"When books began to be published about the horror genre, in particular Carlos Clarens' Illustrated History of the Horror Film, people began to take the view that Black Sunday, his first movie, was really the only worthwhile one, that his work started to dip down into obscurity and sleaze and sadism," Lucas says in his calm, professorial tone while sitting amid a bevy of music and movie posters that line the walls of his living room. "But Joe (Dante) was always a big cheerleader for Bava's movies. In fact, when Twitch of the Death Nerve came out, he took the amazingly brave stance of saying that it had the greatest ending of any movie since Citizen Kane."

If Dante — who would go on to direct such Hollywood fare as Gremlins and Small Soldiers and who has recently optioned a script written by Lucas — was an early champion, Lucas has become the unquestioned keeper of Bava's legacy.

"Bava had this really exploitative title slapped on his work of art," Lucas says of a man he found to be a kindred spirit. "There was a sense of wanting to correct that injustice to find out what it was about Bava (that made him shun the spotlight). You couldn't find anything about him. And when you did find references to him, they were not positive, and in many cases the people who were putting him down really had no idea what he'd done.

"These movies in English hide under such a plethora of repulsive titles that people just turn themselves off before they look at them. But they're surprisingly literary and metaphysical and artistic because I think the Italian film community, more than the American community or any other, had such a thorough grounding in other artistic disciplines like sculpture and painting and ballet and opera. You can actually see a distillation of all these things in these films."

It's a confluence Lucas describes throughout his impressively researched, elegantly written opus.

Bava's brilliance is also on display via a flurry of recent DVD releases. The majority of the director's filmography is now available — including the release of The Mario Bava Collection: Volume Two this week — many of which feature astute, highly informative audio commentary from Lucas.

The long road to self-publication
Amid years of false starts, the grind of putting out a monthly magazine and delays for other projects — Lucas has also published two novels — Mario Bava: All the Colors of the Dark finally arrived at the Lucases' front door from its China printer in August, a monumental moment they videotaped and documented on their Bava Book Update blog (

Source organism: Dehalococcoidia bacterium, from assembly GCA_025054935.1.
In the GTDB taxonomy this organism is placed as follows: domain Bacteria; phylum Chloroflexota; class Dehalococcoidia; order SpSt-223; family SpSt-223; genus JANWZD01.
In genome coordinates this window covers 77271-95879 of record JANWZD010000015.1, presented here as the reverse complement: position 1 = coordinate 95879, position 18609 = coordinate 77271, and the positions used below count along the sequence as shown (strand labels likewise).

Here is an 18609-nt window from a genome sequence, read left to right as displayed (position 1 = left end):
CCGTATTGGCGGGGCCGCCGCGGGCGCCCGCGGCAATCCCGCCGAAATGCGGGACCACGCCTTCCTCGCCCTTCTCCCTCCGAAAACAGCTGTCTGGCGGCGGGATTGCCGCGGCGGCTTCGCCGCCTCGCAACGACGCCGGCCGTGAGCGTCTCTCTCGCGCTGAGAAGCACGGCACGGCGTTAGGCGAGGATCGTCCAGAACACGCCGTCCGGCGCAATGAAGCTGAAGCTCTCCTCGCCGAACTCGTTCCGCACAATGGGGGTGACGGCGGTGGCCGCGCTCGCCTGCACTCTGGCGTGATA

It's been a long, often arduous road to self-publish a book of this magnitude — a steep price (both literally and metaphorically) they were willing to pay to ensure quality control. They started taking orders for the book back in 2001 (current list price is $260).

Tim finished the majority of the text in 2003, 28 years after he started the initial research and writing. And Donna has spent all of her free time over the last four years designing the massive undertaking in PageMaker, an alarmingly impressive feat given the enormous amount of images collected in the book — everything from Bava's family photos to movie stills to promotional paraphernalia to rare movie posters to production shots.

"It was like beating my head against a wall for four years," Donna says in a rapid-fire voice that's the polar opposite to that of her more reserved husband and working partner. "It was continual problem-solving on how to get the graphics up there, how to re-create what it's really going to be like in print. I had to go through so many different printer problems, trying to organize it between issues of Video Watchdog, not being able to go anywhere or do anything with the family."

Tim agrees that it was a stressful situation.

"Very often there were times where I'd stay up all night hoping to have an hour with her or something before bedtime," he says. "And she would just be upstairs wrestling with a problem, and I could feel her psychic energy just burning through the ceiling."

More than anything, Donna feels relief in having finished a project that's been a part of their entire adult lives.

"I've been promising this for so long," she says. "I hope it lives up to readers' expectations. I feel more humble about it than anything. I hope we've been able to do what we've been saying we've been able to do all these years. We're just happy we've lived long enough to share this with people. We feel like we were basically servants to do it."

And what would Bava think of all this fuss over his life and work, which in turn has become the Lucas's life and work?

"He would think we were idiots," Tim says. "But he would be inwardly very happy." ©